The book "High Performance Browser Networking" from Ilya Grigorik answers exactly this. There is a whole chapter (7th) dedicated to mobile networks. The book states that the problem with high performance is almost always tied to latency, we usually have plenty of bandwidth but the protocols gets in the way. Be it TCP slow start, the Radio Resource Controller (RRC) or suboptimal configurations. If you are experiencing poor latency only in mobile networks it's the way they are designed.
There is a table in the book about typical latencies:
Table 7-2. Data rates and latency for an active mobile connection
Generation | Data rate | Latency
2G | 100–400 Kbit/s | 300–1000 ms
3G | 0.5–5 Mbit/s | 100–500 ms
4G | 1–50 Mbit/s | < 100 ms
Although very relevant to latency the TCP characteristic three-way handshake or the slow-start don't really answer the question, as they affect wired connections equally. What does really affect the latency in mobile networks is the layer under IP. If the layer under IP has a latency of half a second, a TCP connection to a server will take ~1.5 sec (0.5s*3), as you see the numbers add up pretty quick. As said before that's supposing that the mobile is not idle. If the handset is idle it first has to "connect" to the network, that requires to negotiate a reserve of resources with the tower (simplified), and that takes between 50-100ms in LTE, up to several seconds in 3G, and more in earlier networks.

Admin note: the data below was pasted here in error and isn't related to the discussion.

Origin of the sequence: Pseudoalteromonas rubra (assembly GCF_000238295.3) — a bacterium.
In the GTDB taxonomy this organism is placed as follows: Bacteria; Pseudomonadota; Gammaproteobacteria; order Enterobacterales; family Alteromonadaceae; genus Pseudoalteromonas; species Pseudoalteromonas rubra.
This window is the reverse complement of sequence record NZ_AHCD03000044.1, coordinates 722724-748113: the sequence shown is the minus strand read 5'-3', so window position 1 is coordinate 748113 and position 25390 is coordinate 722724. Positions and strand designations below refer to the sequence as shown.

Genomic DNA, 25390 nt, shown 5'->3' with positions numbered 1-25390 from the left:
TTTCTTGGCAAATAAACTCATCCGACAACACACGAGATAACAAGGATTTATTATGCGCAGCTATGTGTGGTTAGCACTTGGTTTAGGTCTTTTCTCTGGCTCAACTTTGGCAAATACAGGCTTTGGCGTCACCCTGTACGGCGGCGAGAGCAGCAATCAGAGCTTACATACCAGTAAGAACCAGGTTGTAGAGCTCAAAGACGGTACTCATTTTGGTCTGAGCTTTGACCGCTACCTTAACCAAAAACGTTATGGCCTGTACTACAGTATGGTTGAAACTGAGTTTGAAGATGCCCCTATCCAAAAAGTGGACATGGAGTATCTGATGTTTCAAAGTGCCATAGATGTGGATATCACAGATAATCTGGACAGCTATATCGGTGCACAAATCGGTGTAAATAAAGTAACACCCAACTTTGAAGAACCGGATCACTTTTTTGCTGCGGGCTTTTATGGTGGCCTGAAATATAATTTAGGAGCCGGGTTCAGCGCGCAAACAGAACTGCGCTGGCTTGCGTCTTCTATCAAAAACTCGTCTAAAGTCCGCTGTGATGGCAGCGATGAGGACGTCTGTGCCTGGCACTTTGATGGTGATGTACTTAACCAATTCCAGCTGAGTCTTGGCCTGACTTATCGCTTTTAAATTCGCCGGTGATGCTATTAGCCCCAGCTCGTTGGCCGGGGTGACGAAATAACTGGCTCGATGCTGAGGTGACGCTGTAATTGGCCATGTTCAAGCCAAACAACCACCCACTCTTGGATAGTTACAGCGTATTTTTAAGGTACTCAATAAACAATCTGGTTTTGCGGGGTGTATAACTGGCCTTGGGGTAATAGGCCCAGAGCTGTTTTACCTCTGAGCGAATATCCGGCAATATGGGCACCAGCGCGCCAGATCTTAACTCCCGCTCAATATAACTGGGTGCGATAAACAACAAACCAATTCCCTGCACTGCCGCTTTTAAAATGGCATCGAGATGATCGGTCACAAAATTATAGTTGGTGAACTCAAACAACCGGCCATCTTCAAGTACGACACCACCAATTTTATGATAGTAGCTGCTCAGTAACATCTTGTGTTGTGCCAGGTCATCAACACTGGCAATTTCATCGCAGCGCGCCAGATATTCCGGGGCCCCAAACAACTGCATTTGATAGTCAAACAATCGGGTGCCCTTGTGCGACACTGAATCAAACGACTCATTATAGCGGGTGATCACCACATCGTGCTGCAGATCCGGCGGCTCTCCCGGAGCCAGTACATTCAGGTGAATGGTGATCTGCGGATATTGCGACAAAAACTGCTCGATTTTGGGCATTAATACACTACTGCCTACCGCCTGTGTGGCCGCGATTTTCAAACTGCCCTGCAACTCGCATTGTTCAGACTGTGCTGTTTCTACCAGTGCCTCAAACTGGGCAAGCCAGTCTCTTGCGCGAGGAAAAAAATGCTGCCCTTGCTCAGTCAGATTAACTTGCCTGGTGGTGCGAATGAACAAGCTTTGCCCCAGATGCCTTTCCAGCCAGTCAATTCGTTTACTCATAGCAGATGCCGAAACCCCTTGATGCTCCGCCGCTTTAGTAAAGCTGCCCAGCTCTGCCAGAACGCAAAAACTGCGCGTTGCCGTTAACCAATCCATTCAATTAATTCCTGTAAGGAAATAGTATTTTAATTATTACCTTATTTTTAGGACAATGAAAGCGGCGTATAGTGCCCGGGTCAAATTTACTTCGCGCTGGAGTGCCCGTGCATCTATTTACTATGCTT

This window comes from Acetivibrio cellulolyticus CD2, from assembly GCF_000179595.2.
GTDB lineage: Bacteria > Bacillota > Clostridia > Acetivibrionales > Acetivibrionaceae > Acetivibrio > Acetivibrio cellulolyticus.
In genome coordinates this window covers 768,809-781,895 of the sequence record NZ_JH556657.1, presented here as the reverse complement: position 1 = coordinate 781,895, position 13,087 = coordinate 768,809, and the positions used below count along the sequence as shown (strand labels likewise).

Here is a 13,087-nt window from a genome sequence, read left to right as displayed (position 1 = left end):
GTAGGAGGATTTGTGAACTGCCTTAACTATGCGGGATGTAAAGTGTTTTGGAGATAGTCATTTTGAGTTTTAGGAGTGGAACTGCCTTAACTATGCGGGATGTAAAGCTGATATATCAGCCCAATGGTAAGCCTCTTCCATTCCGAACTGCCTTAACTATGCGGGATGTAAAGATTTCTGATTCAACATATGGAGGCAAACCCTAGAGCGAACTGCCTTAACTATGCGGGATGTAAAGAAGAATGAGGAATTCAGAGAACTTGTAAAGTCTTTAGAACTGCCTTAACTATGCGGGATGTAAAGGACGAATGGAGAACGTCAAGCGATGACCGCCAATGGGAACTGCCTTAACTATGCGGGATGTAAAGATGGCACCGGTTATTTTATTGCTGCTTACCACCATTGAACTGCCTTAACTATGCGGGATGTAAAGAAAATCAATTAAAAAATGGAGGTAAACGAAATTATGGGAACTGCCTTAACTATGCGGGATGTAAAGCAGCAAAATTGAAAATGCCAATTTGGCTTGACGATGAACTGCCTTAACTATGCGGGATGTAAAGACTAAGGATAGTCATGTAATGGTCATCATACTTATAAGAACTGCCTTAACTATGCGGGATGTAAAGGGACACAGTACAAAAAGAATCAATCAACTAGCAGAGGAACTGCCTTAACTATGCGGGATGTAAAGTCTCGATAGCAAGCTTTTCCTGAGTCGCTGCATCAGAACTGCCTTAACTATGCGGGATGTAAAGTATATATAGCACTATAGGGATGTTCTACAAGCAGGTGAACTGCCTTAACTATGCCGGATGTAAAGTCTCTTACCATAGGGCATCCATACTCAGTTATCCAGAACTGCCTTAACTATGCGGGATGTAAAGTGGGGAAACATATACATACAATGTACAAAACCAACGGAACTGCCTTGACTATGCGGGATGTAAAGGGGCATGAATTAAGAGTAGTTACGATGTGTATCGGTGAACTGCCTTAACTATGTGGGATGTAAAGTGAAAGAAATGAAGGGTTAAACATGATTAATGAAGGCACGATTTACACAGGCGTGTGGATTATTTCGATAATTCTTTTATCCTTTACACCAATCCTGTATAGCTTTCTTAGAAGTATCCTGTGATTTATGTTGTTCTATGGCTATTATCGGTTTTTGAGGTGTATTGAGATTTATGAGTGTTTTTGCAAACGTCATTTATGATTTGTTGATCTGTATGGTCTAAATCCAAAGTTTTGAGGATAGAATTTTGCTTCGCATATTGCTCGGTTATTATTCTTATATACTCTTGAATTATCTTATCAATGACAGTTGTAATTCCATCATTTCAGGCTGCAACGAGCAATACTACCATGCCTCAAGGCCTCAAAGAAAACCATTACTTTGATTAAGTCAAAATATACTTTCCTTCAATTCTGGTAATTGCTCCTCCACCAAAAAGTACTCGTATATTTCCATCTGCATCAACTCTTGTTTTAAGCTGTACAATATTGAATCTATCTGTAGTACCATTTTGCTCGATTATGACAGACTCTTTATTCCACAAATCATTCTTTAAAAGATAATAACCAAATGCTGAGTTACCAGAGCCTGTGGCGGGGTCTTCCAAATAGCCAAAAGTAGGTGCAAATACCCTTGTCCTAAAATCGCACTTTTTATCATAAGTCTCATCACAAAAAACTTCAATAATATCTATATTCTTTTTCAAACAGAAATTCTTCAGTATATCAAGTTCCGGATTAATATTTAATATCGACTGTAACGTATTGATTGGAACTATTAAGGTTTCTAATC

Figure 7-12. LTE request flow latencies
- Control plane latency: Fixed, one-time latency cost incurred for RRC negotiation and state transitions: <100 ms for idle to active, and <50 ms for dormant to active.
- User plane latency: Fixed cost for every application packet transferred between the device and the radio tower: <5 ms.
- Core network latency: Carrier dependent cost for transporting the packet from the radio tower to the packet gateway: in practice, 30–100 ms.
- Internet routing latency: Variable latency cost between the carrier’s packet gateway and the destination address on the public Internet.
In practice, the end-to-end latency of many deployed 4G networks tends to be in the 30–100 ms range once the device is in a connected state.
So, you have for one request (Figure 8-2. Components of a "simple" HTTP request):
- RRC negotiation 50-2500 ms
- DNS lookup 1 RTT
- TCP handshake 1 RTT (preexisting connection) or 3 RTT (new connection)
- TLS handshake 1-2 RTTs
- HTTP request 1-n RTTs
And with real data:
Table 8-1. Latency overhead of a single HTTP request
| 3G | 4G
Control plane | 200–2,500 ms | 50–100 ms
DNS lookup | 200 ms | 100 ms
TCP handshake | 200 ms | 100 ms
TLS handshake | 200–400 ms | 100–200 ms
HTTP request | 200 ms | 100 ms
Total latency overhead | 200–3500 ms | 100–600 ms
In addition if you have a interactive application that you want to perform moderately ok in a mobile network you can experiment disabling the Nagle algorithm (the kernel waits for data to coalescence into bigger packets instead of sending multiple smaller packets) look for ways to test it in http://stackoverflow.com/a/17843292/869019.
There is the option to read the entire book for free by everyone at http://chimera.labs.oreilly.com/books/1230000000545/index.html sponsored by Velocity Conference. This is a very highly recommended book, not only to people developing websites, it is useful to everyone who does serve bytes over some network to a client.